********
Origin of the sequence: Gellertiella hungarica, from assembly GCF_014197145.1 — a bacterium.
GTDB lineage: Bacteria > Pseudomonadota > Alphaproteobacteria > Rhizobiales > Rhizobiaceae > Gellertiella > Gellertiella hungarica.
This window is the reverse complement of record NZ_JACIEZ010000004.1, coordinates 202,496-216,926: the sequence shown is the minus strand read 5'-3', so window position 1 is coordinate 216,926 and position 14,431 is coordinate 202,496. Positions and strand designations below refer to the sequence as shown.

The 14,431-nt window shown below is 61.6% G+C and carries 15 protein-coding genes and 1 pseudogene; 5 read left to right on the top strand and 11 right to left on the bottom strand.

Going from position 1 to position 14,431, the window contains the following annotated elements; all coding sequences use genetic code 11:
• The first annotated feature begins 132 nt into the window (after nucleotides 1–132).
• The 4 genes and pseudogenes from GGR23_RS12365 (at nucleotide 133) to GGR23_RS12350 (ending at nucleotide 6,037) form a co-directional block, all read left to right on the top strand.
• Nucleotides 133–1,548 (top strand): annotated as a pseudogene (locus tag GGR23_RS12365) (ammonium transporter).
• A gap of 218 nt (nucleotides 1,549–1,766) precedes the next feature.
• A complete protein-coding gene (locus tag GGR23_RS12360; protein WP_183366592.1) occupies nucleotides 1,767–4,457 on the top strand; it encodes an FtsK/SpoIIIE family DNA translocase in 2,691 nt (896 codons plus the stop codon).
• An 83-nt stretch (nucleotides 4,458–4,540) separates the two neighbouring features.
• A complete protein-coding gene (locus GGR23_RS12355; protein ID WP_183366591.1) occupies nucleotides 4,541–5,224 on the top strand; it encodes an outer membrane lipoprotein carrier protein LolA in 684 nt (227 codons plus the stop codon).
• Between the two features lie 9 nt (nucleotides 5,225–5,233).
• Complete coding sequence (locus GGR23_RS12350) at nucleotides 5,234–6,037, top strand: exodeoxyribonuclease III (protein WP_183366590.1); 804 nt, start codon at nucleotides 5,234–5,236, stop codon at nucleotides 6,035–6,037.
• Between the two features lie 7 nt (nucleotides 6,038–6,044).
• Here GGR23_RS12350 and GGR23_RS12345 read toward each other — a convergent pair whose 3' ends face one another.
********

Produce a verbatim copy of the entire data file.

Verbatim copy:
Origin of the sequence: Gellertiella hungarica, from assembly GCF_014197145.1 — a bacterium.
GTDB lineage: Bacteria > Pseudomonadota > Alphaproteobacteria > Rhizobiales > Rhizobiaceae > Gellertiella > Gellertiella hungarica.
This window is the reverse complement of record NZ_JACIEZ010000004.1, coordinates 202,496-216,926: the sequence shown is the minus strand read 5'-3', so window position 1 is coordinate 216,926 and position 14,431 is coordinate 202,496. Positions and strand designations below refer to the sequence as shown.

The 14,431-nt window shown below is 61.6% G+C and carries 15 protein-coding genes and 1 pseudogene; 5 read left to right on the top strand and 11 right to left on the bottom strand.

Going from position 1 to position 14,431, the window contains the following annotated elements; all coding sequences use genetic code 11:
• The first annotated feature begins 132 nt into the window (after nucleotides 1–132).
• The 4 genes and pseudogenes from GGR23_RS12365 (at nucleotide 133) to GGR23_RS12350 (ending at nucleotide 6,037) form a co-directional block, all read left to right on the top strand.
• Nucleotides 133–1,548 (top strand): annotated as a pseudogene (locus tag GGR23_RS12365) (ammonium transporter).
• A gap of 218 nt (nucleotides 1,549–1,766) precedes the next feature.
• A complete protein-coding gene (locus tag GGR23_RS12360; protein WP_183366592.1) occupies nucleotides 1,767–4,457 on the top strand; it encodes an FtsK/SpoIIIE family DNA translocase in 2,691 nt (896 codons plus the stop codon).
• An 83-nt stretch (nucleotides 4,458–4,540) separates the two neighbouring features.
• A complete protein-coding gene (locus GGR23_RS12355; protein ID WP_183366591.1) occupies nucleotides 4,541–5,224 on the top strand; it encodes an outer membrane lipoprotein carrier protein LolA in 684 nt (227 codons plus the stop codon).
• Between the two features lie 9 nt (nucleotides 5,225–5,233).
• Complete coding sequence (locus GGR23_RS12350) at nucleotides 5,234–6,037, top strand: exodeoxyribonuclease III (protein WP_183366590.1); 804 nt, start codon at nucleotides 5,234–5,236, stop codon at nucleotides 6,035–6,037.
• Between the two features lie 7 nt (nucleotides 6,038–6,044).
• Here GGR23_RS12350 and GGR23_RS12345 read toward each other — a convergent pair whose 3' ends face one another.